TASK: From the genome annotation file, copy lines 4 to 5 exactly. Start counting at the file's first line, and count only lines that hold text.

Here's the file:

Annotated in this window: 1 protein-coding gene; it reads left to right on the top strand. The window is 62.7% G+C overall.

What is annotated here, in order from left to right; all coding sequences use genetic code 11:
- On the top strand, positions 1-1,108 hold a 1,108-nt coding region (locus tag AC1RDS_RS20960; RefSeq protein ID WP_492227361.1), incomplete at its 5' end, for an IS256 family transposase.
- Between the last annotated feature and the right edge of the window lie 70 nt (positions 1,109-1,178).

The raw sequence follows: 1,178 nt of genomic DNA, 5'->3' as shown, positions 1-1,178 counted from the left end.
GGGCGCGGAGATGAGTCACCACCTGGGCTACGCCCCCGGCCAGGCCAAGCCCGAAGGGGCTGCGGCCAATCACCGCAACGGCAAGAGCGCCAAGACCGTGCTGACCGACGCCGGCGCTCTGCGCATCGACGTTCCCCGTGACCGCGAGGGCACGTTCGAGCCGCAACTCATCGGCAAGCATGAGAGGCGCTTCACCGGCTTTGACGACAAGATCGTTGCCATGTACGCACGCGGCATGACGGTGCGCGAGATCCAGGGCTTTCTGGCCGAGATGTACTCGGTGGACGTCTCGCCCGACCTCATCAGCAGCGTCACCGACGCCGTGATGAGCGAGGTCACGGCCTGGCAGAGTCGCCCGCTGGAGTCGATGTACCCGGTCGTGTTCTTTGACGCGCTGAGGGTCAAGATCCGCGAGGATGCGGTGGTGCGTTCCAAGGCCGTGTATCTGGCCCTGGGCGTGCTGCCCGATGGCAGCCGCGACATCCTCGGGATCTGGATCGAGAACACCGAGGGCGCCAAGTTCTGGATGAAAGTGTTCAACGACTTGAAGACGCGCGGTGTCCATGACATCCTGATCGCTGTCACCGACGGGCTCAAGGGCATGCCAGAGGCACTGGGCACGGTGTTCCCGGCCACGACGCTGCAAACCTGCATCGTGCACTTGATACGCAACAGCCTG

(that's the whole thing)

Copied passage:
- Between the last annotated feature and the right edge of the window lie 70 nt (positions 1,109-1,178).

The raw sequence follows: 1,178 nt of genomic DNA, 5'->3' as shown, positions 1-1,178 counted from the left end.